Want to raise your baby to be as close to you as possible but without a strict set of rules? Attachment parenting could be just the thing for you.
You may have heard other mums talk about the pros and cons of attachment parenting and have no clue what they’re talking about or what it’s all about.
Attachment parenting is a parenting method that means responding immediately to a crying infant.
Emma Jenner, child-development and child-behavioural specialist, explains the common examples as offering a breast 'waking every hour' at night to feed, or rushing in with pre-emptive attempts to soothe. In some cases, by doing this, parents fail to find out what their babies actually need.
Where does it come from?
Devised by pediatrician William Sears, attachment parenting involves responding to your baby’s needs and building strong bonds with her through physical closeness and trust. According to Sears’ theory, this mutual respect and love for one another have lifelong consequences.
‘It’s about modelling behaviour you wish to see and having respect, empathy and a desire for connection,’ says Michelle Mattesini, founder of Attachment Parenting UK. ‘It is about life-long relationship quality built on foundations of physical closeness and emotional understanding.’
It loosely follows the seven Bs:
Belief in the language of your baby’s cry
Beware of baby trainers
But, you don’t have to do every one of the Bs. Instead, you can make it work around your schedule and pick the ones that suit you.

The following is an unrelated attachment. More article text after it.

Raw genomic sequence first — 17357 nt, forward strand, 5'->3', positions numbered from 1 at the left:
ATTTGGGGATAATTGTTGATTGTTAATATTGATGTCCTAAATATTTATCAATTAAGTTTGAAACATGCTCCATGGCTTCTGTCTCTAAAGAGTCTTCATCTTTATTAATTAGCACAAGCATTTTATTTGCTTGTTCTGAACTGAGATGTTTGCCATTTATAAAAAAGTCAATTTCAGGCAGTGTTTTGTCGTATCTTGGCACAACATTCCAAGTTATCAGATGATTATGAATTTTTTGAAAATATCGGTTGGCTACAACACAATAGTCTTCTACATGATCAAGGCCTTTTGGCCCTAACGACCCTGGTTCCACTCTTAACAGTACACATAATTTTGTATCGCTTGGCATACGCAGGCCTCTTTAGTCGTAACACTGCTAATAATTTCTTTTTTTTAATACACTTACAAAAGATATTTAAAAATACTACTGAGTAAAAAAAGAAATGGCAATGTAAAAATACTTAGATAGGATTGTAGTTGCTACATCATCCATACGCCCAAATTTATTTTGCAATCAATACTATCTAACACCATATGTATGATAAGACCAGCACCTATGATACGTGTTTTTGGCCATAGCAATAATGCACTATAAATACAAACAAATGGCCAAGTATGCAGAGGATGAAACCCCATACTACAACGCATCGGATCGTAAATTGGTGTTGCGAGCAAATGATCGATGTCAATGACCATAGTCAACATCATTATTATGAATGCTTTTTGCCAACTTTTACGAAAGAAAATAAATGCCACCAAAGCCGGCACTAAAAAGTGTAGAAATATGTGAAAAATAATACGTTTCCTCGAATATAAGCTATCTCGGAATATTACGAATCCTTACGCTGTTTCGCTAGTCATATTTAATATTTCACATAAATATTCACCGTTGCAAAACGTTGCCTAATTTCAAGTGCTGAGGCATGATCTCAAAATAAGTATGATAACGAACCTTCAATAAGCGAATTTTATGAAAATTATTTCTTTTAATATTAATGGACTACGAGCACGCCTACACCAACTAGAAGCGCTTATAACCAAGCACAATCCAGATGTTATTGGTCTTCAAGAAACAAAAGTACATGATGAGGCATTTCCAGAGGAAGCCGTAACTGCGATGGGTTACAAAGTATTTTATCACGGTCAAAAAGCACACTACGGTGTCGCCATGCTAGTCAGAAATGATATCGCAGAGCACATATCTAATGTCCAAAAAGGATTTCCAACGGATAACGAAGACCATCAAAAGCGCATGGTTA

How does it work?
It’s not regimental and doesn’t demand that you stick to every little part of it. Think of it more as a set of guidelines that you can follow.
‘Attached families may enjoy the benefits of bedsharing, babywearing or breastfeeding but these are not essential – they simply support the ability to be a highly responsive parent,’ Michelle explains.
'The essential part of attachment parenting is a willingness to acknowledge our instinctive responses and not just our conditioned ones and to trust that our children are experts at communicating their needs in different ways,' explains Michelle.
'As children grow this requires more emotional investment but kindness and firmness are key to building a respectful, collaborative atmosphere in the home.'
And it involves some balance, too. ‘It’s about parental self-empathy and self-care and finding the support we all need when it matters most,’ says Michelle.
How important is attachment?
Attachment parenting requires sensitive, responsive parenting. Researchers say that parents need to accurately interpret the baby's signals, and provide an appropriate response.
Babies often make noises during brief moments of waking during the night. If parents misinterpret these sounds and rush to feed a baby, they are needlessly depriving everyone of sleep - and teaching the baby to awaken frequently at night.
The Minnesota Longitudinal Study of Risk and Adaptation (MLSRA) studies found that a secure attachment early in life led to greater independence later, whereas an insecure attachment led children to be more dependent later in life. The studies also showed that children with a secure attachment history were more likely to develop:
A greater sense of acting independently
Better at regulating emotions
Better with coping with stress
Closer friendships in middle childhood
Better coordination of friendships and social groups while growing up
More trusting and positive romantic relationships in adulthood
Develop leadership qualities
Happier and better relationships with parents and siblings
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